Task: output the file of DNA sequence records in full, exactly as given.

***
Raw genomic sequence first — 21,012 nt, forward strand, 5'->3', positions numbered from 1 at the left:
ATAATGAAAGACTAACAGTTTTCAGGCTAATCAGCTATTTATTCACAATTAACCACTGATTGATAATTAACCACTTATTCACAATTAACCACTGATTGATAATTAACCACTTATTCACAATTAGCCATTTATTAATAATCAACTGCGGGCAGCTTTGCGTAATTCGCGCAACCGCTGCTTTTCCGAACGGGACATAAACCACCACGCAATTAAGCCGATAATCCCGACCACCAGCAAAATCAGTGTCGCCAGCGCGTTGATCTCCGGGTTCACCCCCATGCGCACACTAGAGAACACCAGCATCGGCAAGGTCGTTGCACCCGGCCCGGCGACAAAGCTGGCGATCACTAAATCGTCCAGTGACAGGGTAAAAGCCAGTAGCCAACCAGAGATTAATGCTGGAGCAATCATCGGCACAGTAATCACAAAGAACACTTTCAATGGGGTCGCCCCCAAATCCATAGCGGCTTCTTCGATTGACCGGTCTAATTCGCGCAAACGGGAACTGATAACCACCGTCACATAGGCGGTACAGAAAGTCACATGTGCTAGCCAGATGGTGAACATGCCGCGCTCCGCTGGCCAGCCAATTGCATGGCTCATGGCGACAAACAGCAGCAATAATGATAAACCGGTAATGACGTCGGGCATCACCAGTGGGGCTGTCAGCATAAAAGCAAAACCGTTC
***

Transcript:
Raw genomic sequence first — 21,012 nt, forward strand, 5'->3', positions numbered from 1 at the left:
ATAATGAAAGACTAACAGTTTTCAGGCTAATCAGCTATTTATTCACAATTAACCACTGATTGATAATTAACCACTTATTCACAATTAACCACTGATTGATAATTAACCACTTATTCACAATTAGCCATTTATTAATAATCAACTGCGGGCAGCTTTGCGTAATTCGCGCAACCGCTGCTTTTCCGAACGGGACATAAACCACCACGCAATTAAGCCGATAATCCCGACCACCAGCAAAATCAGTGTCGCCAGCGCGTTGATCTCCGGGTTCACCCCCATGCGCACACTAGAGAACACCAGCATCGGCAAGGTCGTTGCACCCGGCCCGGCGACAAAGCTGGCGATCACTAAATCGTCCAGTGACAGGGTAAAAGCCAGTAGCCAACCAGAGATTAATGCTGGAGCAATCATCGGCACAGTAATCACAAAGAACACTTTCAATGGGGTCGCCCCCAAATCCATAGCGGCTTCTTCGATTGACCGGTCTAATTCGCGCAAACGGGAACTGATAACCACCGTCACATAGGCGGTACAGAAAGTCACATGTGCTAGCCAGATGGTGAACATGCCGCGCTCCGCTGGCCAGCCAATTGCATGGCTCATGGCGACAAACAGCAGCAATAATGATAAACCGGTAATGACGTCGGGCATCACCAGTGGGGCTGTCAGCATAAAAGCAAAACCGTTC